A security guard accused of being in possession of illicit drugs was once again denied bail after his lawyer failed to convince the court that he had provided the correct address to Customs Anti-Narcotics Unit (CANU) investigators.
On Monday night at Hincks Street, Georgetown, CANU officers acting on information carried out a sting operation. They allegedly nabbed Ravindra Rowtie with 1.2 grammes of cannabis resin (Hashish) and 14 grammes cannabis. He also allegedly had in his possession $80,860 and US$110 – money suspected to be from the sale of the illicit drug.
When the charge of possession of narcotics was initially read to Rowtie by Chief Magistrate Priya Sewnarine-Beharry, he pleaded not guilty. Yesterday CANU Prosecutor Oswald Massiah again objected to bail. He reiterated that Rowtie does not live at the 188 D’ Andrade Street address he provided to CANU investigators. “He does not have a fixed place of abode and once granted bail he may not return to stand trial,” Massiah said.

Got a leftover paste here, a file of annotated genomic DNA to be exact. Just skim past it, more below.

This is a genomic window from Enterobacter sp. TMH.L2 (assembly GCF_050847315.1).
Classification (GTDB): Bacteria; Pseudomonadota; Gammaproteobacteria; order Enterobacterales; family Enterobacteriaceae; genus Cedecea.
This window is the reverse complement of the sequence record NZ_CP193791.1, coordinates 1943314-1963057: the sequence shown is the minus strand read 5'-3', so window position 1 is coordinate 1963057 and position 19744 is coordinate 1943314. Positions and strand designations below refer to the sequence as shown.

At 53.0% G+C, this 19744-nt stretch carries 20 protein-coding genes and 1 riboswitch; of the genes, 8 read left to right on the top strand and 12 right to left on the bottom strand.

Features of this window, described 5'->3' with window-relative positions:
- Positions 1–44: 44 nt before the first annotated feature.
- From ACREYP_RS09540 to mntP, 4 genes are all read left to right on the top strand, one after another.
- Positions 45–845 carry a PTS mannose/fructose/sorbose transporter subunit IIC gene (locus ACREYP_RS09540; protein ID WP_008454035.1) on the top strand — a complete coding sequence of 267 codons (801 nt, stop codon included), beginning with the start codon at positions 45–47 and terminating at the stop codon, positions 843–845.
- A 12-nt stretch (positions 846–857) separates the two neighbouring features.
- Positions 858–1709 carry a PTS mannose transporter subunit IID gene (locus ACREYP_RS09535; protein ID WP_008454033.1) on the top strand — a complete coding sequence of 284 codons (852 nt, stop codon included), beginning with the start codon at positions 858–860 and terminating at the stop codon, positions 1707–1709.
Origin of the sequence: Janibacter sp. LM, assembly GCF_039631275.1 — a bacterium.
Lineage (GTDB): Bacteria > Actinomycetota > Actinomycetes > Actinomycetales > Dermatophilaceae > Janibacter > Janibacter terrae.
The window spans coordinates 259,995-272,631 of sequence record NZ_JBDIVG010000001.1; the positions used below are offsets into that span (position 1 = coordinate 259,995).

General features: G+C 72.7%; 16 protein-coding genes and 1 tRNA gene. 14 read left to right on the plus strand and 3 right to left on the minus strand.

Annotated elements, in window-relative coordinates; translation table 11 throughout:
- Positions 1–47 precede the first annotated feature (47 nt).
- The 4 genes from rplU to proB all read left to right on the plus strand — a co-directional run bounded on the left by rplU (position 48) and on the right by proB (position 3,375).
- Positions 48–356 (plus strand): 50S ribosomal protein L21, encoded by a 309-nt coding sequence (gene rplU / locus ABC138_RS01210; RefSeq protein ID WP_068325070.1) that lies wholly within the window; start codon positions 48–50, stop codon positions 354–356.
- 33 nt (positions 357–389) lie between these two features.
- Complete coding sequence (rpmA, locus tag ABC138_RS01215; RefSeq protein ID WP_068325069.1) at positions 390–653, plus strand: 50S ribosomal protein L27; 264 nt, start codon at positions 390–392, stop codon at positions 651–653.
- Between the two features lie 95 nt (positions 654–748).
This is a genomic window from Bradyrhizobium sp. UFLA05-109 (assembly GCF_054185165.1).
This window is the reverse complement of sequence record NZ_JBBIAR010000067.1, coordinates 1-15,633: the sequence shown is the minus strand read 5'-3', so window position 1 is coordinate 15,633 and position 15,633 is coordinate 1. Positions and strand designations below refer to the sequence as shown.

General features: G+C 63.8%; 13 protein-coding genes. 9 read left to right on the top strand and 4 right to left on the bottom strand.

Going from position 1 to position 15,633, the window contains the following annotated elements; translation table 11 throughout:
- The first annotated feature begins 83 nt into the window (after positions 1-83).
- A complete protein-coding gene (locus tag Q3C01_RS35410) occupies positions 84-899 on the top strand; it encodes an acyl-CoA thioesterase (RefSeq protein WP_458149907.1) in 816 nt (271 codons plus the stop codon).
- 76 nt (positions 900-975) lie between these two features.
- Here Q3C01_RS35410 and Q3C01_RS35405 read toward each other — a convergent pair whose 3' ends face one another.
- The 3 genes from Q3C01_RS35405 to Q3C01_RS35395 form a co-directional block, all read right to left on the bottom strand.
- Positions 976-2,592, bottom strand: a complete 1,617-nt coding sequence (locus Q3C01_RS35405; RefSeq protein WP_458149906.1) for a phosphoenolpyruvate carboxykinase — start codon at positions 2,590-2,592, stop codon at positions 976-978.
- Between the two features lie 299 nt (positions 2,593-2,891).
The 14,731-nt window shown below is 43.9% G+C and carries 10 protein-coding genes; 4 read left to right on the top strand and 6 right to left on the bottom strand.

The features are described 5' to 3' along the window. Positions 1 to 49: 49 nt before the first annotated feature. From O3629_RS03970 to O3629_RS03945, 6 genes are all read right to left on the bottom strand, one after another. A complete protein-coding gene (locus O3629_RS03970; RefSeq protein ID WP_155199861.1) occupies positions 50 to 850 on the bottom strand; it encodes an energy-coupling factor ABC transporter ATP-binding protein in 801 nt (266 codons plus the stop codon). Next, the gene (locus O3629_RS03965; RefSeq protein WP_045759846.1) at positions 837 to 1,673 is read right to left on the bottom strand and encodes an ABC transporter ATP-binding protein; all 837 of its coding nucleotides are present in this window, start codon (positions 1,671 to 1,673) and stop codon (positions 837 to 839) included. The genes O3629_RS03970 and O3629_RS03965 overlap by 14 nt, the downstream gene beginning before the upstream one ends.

Rowtie’s mother who was in court confirmed that he lived at the said address. “I took the officers to his room and showed them his clothes’ basket and the clothes he wears to work,” she said.
Defence Counsel Peter Hugh who appeared for the accused said in his bail application that his client is indeed living at the address he provided to investigators and pleaded for reasonable bail.
Magistrate Fabayo Azore informed Hugh that she is still unsure his client lives at the address in question. “I am not fully convinced this is his fixed place of abode counsel. In the light of this I am not granting bail,” the magistrate said.
Rowtie is to return to court on October 9.